Hong Kong & Mainland China Equities Continue to Climb The Wall of Worry
Asian equities were mixed overnight as Hong Kong and China outperformed. Today’s positive market action was on high volume once again and came despite several headline headwinds including the New York Stock Exchange (NYSE) debating its decision not to delist the three China telecom stocks, another Executive Order banning Chinese apps, including Alipay, which no one uses here in the US, and rising coronavirus cases globally. They call this climbing the wall of worry.
What stuck out to me overnight was the strong buying of Hong Kong stocks by Mainland investors via Southbound Stock Connect. There have been numerous occasions where Southbound Connect volumes and activity have provided great clues to future market action. The flows are telling us something now! The 50-stock Hang Seng Index overcame a mid-day swoon to gain +0.15%, though the broader Hang Seng Composite gained +0.76% and the Hong Kong stocks within the MSCI China All Shares Index gained +1.19%.
Hong Kong volume leaders were Tencent, which gained +2.23% on buying from Southbound Connect, Xiaomi, which fell -3.97% as an analyst downgrade led to profit taking, Executive Order banned stock Semiconductor Manufacturing, which gained +12.94%, Meituan, which gained +4.52% on moderate Southbound buying, Alibaba HK, which gained +3.14%, China Overseas Land & Investment, which fell -3.8%, China Mobile, which gained +1.19%, JD.com HK, which gained +7.73% after a big day yesterday in the US, energy giant and potentially banned stock CNOOC, which gained +4.25%, and BYD, which fell -2.61%.
Software stocks were lower on the latest White House Executive Order on apps though Alipay and most of the apps mentioned see very little usage in the US.
Shanghai and Shenzhen diverged to close +0.63% and -0.03%, respectively, on above average volume. There was a cyclical rebound as value outperformed growth today. Meanwhile, large caps outperformed mid and small caps handily. Northbound Stock Connect volumes reflected this as well as Shanghai (large cap/value) saw net inflows and Shenzhen (mid-small/growth) saw net outflows. Bonds and CNY were basically flat while copper had a strong day.
I stumbled across a data point from the Daily Shot that astonished me. Emerging markets’ share of total US investor equity holdings is now at approximately 2.3%, which is off its high in January 2013 of 3.4%. I am not totally surprised as US equity outperformance over the last decade has led to a very strong home bias. However, markets sometimes do what is least expected, which, in this case, would be an EM rally while no one owns it.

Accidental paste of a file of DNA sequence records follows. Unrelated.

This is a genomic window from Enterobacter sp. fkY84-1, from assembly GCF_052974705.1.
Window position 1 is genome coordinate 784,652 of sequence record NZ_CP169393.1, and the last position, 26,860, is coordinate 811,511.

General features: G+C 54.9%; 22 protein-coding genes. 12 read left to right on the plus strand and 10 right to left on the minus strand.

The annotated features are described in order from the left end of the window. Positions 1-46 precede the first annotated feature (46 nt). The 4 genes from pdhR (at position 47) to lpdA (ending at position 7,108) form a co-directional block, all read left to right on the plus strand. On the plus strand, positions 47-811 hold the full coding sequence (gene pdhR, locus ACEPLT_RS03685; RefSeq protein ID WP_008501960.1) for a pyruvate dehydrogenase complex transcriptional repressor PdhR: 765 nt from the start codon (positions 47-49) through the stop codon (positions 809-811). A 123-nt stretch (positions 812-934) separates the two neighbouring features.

Hong Kong Exchanges’ market cap is now $72 billion versus ICE’s $63 billion and CME’s $64 billion. Want to guess how this happened? Many of China’s startups were spooked from listing in the US.
US-listed online auto seller Autohome (ATHM US) is expected to file for a Hong Kong listing soon.
Reuters had an article on the December launch of Mainland China’s first solar power ETF, which raised $1.62 billion. It is expected that several asset managers will follow suit as China’s goal to become carbon neutral by 2060 attracts global investor attention. I think the EU-China investment deal is a strong catalyst as well. The EU’s demand for China-manufactured solar and wind technology should be significant. China clean energy ETFs were likely among the best performing and least owned ETFs in 2020.
Xiaomi’s music app will shut down in early February as the company was unable to expand its music catalog, according to a Mainland media source. On the other hand, Tencent Music’s partnership with Universal Music should keep the hits coming.
The Hang Seng overcame a mid-day swoon to close +0.15%/+42 index points at 27,692. Volume was up +1.4% from yesterday, which is +67% above the 1-year average. Meanwhile, breadth was decent with 27 advancers and 24 decliners. The 200 Chinese companies listed in Hong Kong and within the MSCI China All Shares Index gained +1.19% led by materials +4.01%, industrials +3.8%, energy +3.39%, discretionary +2.25%, communication +2.06%. Meanwhile, tech -1.92%, health care -1.04%, and staples -0.43%. Southbound Stock Connect volumes were very high once again as Mainland investors bought a massive $1.598 billion worth of Hong Kong stocks today as Southbound trading accounted for 14% of Hong Kong turnover.
Shanghai and Shenzhen bounced around the room to close +0.63% and -0.03% at 3,550 and 2,421, respectively. Volume was off -7.79% from yesterday, which is still +36% above the 1-year average. The 513 Mainland Chinese stocks within the MSCI China All Shares Index gained +1.03% led by health care +2.12%, materials +1.87%, financials +1.74%, utilities +1.64%, staples +1.51%, real estate +1.09%, energy +1.04% while tech -0.98% and discretionary -0.2%. Northbound Stock Connect volumes were high as foreign investors bought $36 million worth of Mainland stocks and Northbound Connect trading accounted for 6% of Mainland turnover.
Last Night’s Exchange Rates & Yields
- CNY/USD 6.46 versus 6.46 yesterday
- CNY/EUR 7.95 versus 7.92 yesterday
- Yield on 1-Day Government Bond 0.54% versus 0.65% yesterday
- Yield on 10-Year Government Bond 3.13% versus 3.13% yesterday
- Yield on 10-Year China Development Bank Bond 3.52% versus 3.53% yesterday